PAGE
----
Save to Pocket
career change

4 ways to set yourself up for success during your first week at a new job

Starting a new job can be overwhelming, but you shouldn’t just close your eyes and hope for the best. Instead, here’s plan of attack for the first week.

Meet with your manager

Laura Katen, President of Katen Consulting, writes in The Muse that you should “keep your boss informed” in the first week:

“Throughout the week, ask for periodic meetings with your boss (instead of popping in her office for every question you have!). In addition to getting her direction on projects and tasks, you should use this time to update her on what you’re learning and who you’re meeting with.

“Ask questions like ‘Are there additional tasks I should be taking on or skills I should be learning?’ and ‘Can you give me feedback on the project I just completed?’ to show initiative, but also do a lot of listening, too. Your boss’ feedback and insight is going to be one of your greatest resources at this point—after all, you’re going to be spending the next weeks, months, and maybe even years working for her, and learning how she thinks early on will serve you well.”

Get to know your new surroundings

Indeed’s online career guide recommends that you “learn how to navigate and enjoy your new workplace:”

“Locate the restrooms, the coffee and water, the stairs and elevators, where you can eat lunch and take breaks, and seek out any other amenities this workplace offers. If you haven’t been given a tour, consider asking a colleague for one. In this first week, you may also want to experiment with your commute: finding the right times to leave home and testing different routes or transportation methods. Identifying and establishing the routines early on will give you peace of mind.”

Put your time in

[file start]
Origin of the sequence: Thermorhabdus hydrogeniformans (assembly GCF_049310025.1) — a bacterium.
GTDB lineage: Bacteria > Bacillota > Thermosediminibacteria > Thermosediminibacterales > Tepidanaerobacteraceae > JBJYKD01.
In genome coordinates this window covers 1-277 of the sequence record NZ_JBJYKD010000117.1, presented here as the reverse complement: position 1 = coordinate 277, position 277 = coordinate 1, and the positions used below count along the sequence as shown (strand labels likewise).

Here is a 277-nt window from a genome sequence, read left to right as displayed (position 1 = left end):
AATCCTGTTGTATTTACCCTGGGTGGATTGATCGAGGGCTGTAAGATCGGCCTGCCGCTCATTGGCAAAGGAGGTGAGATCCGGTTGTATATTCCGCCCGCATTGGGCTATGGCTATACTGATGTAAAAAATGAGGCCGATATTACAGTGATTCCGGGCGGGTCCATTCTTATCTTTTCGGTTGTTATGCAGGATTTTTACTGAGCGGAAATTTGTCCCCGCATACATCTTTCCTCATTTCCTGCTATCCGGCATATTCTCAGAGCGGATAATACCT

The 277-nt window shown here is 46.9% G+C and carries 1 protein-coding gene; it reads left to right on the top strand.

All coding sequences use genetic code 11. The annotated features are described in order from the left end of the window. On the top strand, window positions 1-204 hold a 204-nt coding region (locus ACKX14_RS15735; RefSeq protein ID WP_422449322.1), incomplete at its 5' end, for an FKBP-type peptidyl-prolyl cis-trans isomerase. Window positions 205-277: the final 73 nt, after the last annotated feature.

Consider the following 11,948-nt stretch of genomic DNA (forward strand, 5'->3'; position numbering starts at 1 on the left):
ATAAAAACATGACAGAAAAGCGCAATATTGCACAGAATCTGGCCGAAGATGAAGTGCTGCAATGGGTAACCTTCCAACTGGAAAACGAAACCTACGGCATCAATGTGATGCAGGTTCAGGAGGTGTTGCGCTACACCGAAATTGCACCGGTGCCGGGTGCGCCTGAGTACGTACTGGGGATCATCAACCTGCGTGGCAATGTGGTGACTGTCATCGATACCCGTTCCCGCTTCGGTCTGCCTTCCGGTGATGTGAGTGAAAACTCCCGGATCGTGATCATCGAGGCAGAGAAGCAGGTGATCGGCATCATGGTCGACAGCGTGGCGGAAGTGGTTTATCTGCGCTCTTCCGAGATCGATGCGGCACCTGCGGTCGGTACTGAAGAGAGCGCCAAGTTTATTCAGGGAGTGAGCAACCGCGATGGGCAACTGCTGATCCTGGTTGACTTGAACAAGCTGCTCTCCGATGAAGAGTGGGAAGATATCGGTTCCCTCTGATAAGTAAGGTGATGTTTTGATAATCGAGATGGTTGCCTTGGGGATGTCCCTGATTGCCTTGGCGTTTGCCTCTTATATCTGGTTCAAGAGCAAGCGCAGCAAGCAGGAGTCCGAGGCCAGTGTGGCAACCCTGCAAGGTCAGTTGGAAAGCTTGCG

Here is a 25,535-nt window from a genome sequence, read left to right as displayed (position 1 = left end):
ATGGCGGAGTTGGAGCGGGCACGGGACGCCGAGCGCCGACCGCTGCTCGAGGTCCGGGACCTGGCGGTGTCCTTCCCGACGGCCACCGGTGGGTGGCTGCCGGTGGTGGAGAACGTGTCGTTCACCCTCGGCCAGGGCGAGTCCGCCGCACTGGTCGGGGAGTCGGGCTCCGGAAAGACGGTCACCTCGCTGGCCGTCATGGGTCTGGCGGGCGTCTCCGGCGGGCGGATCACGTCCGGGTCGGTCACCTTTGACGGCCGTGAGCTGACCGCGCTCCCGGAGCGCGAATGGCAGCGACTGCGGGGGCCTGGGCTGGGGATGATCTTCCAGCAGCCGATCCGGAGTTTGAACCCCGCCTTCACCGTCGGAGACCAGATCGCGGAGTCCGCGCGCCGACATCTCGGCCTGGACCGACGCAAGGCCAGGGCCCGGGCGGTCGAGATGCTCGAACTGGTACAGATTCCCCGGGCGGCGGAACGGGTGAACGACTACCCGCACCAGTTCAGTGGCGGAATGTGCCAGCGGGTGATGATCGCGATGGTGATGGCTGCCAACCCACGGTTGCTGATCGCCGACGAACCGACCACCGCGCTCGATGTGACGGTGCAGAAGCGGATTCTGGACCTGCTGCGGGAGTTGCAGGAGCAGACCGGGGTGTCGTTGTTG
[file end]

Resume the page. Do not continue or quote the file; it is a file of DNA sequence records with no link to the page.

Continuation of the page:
Hannah Morgan, a speaker and author, writes in U.S. News & World Report that you should “arrive early, leave late:”

“During your first few weeks on the job, everyone (not just your boss) is observing how you behave. Learn what the normal work day patterns look like by watching what time your co-workers arrive and leave. You don’t have to be the first person in the office, but you should arrive earlier than most. And don’t just hang out in your cube. Use this time to have a brief chat with a colleague in the break room or offer help to someone who looks stressed.”

She also mentions that you should touch base with your manager before heading out.

Don’t feed the rumor mill

This won’t help your career.

Dawn Rosenberg McKay, an author and career planning professional, writes in The Balance that you should not “get caught up in the office gossip” at the start of a new position:

“Whether it’s over lunch or around the proverbial water cooler, gossip happens in every workplace. Neither ignore or share it. Keep your ears open but your mouth closed. You may learn valuable information, for example, your boss’s foul mood is due to his having a difficult time at home, and he isn’t always like this. Don’t contribute anything to the conversation. Also, keep in mind that not everything you hear is true.”

More from Ladders